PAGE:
Sergeant Stubby (US Army), World War I’s most decorated dog, nabbed a German spy and outranked it’s owner.
A stray puppy walked onto the Yale University campus in 1917, where the 102nd Infantry Regiment was training.
With it’s antics, the pit bull mix won over the unit, taking part in drills and even learning how to salute with it’s right paw.
Private J. Robert Conroy then adopted the dog and sneaked him to the front lines in France, naming him Stubby.
Stubby became particularly sensitive to the toxic odors after being exposed to mustard gas there, and was able to warn the 102nd Infantry Regiment of impending attacks.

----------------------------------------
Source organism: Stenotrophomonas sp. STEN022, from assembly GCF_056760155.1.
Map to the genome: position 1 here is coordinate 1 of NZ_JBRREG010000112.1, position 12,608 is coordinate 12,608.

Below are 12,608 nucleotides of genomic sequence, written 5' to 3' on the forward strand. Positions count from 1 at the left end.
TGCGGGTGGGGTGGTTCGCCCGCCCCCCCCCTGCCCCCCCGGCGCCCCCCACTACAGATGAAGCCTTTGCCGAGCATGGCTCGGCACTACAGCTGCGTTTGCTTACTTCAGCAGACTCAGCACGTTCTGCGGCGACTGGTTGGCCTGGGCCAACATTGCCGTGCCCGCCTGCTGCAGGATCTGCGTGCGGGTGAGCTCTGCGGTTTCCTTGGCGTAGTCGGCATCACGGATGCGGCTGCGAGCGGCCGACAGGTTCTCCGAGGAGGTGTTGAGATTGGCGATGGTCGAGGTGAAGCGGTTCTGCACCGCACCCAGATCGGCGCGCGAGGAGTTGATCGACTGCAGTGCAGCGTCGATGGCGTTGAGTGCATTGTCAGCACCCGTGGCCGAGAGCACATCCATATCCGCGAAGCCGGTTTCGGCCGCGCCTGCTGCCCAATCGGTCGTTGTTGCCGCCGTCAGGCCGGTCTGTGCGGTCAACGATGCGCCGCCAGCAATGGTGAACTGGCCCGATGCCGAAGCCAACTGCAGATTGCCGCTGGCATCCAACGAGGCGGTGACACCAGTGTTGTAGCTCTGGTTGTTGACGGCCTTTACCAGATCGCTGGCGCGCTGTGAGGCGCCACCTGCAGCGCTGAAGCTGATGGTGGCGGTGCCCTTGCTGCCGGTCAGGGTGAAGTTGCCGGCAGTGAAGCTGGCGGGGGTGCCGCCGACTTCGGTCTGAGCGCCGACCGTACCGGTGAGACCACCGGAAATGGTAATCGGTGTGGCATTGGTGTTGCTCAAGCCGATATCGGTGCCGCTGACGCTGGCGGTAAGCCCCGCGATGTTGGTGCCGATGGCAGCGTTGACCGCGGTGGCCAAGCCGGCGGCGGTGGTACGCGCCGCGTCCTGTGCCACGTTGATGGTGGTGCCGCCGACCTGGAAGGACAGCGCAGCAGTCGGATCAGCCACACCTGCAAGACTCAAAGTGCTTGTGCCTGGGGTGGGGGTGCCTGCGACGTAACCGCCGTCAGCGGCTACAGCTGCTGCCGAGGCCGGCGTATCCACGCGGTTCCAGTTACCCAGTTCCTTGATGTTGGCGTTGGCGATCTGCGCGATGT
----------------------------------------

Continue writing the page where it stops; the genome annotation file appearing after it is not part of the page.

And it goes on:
During patrols, Stubby also learnt how to locate wounded soldiers.
Sergeant Stubby discovered a German spy one day and attacked him until reinforcements came, earning him the rank of sergeant for it’s efforts.
During it’s 18 months of service, Stubby took part in 17 engagements, survived a series of wounds, and gave his fellow soldiers a much-needed boost of morale.
Stubby returned to the United States after the war alongside Conroy (who never advanced beyond corporal) and became a national hero, leading parades and earning medals until it’s death in 1926.
For more on the story of Sergeant Stubby, GOTO.